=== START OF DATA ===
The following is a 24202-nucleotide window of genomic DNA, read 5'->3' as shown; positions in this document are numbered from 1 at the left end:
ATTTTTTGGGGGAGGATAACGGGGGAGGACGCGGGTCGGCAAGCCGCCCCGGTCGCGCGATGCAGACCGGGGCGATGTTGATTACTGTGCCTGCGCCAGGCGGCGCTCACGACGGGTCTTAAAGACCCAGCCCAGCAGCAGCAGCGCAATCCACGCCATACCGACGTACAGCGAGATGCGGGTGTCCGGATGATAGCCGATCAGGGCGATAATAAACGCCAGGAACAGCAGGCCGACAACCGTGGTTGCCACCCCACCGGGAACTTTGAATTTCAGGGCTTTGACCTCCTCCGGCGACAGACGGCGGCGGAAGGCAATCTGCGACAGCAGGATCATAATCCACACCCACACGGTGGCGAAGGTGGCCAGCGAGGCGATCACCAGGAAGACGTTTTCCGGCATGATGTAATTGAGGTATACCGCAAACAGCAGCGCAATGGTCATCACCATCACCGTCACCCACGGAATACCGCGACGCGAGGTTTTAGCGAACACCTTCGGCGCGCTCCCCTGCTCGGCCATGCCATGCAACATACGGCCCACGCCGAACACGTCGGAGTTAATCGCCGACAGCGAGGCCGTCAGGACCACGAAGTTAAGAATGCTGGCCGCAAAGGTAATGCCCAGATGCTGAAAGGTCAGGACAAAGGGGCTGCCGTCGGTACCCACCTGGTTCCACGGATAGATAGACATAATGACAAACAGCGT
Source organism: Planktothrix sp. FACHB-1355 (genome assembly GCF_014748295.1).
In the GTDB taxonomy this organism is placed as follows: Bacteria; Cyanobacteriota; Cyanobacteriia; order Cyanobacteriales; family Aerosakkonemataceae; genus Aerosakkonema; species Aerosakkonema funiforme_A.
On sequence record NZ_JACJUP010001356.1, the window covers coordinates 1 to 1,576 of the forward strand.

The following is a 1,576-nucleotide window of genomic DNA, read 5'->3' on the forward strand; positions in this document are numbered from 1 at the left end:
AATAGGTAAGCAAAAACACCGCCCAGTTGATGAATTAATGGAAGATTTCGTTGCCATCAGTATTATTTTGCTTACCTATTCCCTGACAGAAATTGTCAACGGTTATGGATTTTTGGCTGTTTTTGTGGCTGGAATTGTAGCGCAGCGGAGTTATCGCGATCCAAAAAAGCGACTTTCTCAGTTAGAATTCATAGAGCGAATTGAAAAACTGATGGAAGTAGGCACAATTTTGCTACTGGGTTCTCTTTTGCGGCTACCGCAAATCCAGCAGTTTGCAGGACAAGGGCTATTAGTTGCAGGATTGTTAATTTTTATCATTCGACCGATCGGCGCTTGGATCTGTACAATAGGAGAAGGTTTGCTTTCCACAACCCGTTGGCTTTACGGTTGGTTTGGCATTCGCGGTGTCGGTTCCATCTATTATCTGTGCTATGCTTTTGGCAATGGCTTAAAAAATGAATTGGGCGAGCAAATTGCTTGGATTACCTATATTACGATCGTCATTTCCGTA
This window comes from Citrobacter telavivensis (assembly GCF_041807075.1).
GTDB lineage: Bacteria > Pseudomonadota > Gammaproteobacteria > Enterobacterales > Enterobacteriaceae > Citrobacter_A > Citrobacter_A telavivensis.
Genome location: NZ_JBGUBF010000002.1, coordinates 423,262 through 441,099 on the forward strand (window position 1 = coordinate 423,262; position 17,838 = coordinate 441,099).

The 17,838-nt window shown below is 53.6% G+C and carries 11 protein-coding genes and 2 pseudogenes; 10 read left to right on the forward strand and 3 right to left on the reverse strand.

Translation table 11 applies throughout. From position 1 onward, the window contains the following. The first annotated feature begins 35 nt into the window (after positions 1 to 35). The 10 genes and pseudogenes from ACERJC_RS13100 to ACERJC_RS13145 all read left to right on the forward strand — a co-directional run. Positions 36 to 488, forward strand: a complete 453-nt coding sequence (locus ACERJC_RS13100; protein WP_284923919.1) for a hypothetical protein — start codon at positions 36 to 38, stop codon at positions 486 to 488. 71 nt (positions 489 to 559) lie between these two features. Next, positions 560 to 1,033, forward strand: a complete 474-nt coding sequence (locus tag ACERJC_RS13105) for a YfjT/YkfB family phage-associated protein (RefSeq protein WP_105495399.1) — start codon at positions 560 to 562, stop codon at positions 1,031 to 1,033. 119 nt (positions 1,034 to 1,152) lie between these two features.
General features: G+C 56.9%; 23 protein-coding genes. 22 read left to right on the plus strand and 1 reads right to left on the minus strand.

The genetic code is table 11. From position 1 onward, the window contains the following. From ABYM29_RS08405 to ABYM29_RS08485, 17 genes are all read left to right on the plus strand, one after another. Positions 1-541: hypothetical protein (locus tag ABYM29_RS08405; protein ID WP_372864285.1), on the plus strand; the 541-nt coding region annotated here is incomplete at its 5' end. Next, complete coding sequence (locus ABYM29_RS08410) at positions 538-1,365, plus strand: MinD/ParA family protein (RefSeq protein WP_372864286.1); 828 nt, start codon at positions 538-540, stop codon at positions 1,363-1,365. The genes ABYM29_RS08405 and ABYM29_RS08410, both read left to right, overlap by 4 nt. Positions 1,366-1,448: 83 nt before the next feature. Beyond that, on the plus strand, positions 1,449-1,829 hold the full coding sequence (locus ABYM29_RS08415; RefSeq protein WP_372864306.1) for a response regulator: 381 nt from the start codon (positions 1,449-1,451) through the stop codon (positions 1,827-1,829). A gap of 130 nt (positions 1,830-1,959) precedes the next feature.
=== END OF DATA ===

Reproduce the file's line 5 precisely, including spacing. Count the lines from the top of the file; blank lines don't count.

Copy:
On sequence record NZ_JACJUP010001356.1, the window covers coordinates 1 to 1,576 of the forward strand.